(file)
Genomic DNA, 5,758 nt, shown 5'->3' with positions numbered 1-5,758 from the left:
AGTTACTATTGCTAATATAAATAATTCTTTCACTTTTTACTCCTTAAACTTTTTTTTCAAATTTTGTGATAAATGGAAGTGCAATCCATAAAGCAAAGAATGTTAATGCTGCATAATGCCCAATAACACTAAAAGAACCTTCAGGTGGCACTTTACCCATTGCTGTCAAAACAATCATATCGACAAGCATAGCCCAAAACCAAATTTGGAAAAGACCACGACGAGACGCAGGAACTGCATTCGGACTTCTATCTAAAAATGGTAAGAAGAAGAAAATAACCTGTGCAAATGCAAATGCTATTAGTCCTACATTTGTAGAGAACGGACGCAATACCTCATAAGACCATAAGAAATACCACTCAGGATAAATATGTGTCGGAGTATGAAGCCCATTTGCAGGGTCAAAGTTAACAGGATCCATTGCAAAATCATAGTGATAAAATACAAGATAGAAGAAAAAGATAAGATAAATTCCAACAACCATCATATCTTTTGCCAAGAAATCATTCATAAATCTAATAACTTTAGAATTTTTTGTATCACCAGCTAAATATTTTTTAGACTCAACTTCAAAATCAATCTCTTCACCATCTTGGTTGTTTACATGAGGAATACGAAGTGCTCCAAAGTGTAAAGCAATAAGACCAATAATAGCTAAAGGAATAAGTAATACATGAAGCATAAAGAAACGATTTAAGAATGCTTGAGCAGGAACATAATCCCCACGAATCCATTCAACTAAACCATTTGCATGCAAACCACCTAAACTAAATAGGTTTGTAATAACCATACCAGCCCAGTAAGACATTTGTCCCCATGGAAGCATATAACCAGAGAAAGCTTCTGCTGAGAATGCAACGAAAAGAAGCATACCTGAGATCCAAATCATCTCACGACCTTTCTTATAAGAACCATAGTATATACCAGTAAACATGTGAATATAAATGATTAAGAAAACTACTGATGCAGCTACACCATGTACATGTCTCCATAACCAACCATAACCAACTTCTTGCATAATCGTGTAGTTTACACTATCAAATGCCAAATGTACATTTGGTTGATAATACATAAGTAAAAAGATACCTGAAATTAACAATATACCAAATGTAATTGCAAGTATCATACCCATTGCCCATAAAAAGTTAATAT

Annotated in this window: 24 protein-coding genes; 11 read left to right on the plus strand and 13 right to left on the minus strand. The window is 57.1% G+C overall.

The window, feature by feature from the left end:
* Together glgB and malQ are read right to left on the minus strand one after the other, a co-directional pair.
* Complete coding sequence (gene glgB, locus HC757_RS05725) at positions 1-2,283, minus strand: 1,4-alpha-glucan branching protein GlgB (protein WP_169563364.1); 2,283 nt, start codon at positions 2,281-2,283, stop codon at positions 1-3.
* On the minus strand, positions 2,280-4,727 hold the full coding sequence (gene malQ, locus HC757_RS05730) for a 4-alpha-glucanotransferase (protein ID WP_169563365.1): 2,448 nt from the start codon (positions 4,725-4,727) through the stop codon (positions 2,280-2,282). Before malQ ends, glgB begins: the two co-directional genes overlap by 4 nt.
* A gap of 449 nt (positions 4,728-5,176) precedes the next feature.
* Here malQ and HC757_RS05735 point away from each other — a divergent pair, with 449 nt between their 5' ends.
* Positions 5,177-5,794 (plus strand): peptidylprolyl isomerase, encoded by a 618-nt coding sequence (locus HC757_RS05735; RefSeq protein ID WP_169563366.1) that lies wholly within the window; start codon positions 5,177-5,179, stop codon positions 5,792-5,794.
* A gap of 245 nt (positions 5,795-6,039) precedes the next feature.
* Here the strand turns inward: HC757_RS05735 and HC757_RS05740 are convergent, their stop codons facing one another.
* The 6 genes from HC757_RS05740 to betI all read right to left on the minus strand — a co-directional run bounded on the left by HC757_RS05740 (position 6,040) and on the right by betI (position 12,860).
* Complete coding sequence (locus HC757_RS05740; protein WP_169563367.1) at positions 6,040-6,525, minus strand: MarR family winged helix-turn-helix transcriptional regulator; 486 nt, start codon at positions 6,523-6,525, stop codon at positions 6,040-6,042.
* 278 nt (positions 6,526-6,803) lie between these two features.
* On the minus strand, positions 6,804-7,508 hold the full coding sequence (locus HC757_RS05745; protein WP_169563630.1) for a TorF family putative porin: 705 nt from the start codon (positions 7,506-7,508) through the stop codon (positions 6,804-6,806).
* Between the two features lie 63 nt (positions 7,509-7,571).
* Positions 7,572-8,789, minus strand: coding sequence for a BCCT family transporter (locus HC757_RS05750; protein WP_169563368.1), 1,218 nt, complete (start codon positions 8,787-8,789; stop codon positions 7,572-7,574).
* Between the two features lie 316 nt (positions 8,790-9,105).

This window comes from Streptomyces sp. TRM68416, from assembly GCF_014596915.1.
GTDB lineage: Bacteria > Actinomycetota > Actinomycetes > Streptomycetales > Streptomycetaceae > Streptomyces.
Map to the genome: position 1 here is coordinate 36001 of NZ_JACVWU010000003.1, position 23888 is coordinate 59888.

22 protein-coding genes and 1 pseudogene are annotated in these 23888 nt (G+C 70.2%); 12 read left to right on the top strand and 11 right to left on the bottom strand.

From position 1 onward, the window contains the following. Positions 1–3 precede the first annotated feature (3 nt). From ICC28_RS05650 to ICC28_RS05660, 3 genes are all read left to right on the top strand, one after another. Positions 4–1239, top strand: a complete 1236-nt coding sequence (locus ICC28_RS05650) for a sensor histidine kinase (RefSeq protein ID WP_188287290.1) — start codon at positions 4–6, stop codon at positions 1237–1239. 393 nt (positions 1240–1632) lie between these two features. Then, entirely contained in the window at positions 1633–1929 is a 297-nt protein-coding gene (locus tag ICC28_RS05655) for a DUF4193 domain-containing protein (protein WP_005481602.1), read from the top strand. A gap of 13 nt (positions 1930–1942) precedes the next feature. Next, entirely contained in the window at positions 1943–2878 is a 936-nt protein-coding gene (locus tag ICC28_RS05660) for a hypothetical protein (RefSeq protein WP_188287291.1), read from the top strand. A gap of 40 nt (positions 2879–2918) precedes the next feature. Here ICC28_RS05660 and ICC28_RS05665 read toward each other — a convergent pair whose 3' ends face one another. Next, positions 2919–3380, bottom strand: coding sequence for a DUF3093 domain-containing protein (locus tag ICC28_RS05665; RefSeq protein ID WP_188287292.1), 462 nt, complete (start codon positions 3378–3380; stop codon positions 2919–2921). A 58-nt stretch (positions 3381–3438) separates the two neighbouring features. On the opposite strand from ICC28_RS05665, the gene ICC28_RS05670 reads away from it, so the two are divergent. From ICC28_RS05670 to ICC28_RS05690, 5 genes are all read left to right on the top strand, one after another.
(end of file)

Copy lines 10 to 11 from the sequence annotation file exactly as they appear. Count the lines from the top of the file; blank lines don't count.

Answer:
* Positions 5,177-5,794 (plus strand): peptidylprolyl isomerase, encoded by a 618-nt coding sequence (locus HC757_RS05735; RefSeq protein ID WP_169563366.1) that lies wholly within the window; start codon positions 5,177-5,179, stop codon positions 5,792-5,794.
* A gap of 245 nt (positions 5,795-6,039) precedes the next feature.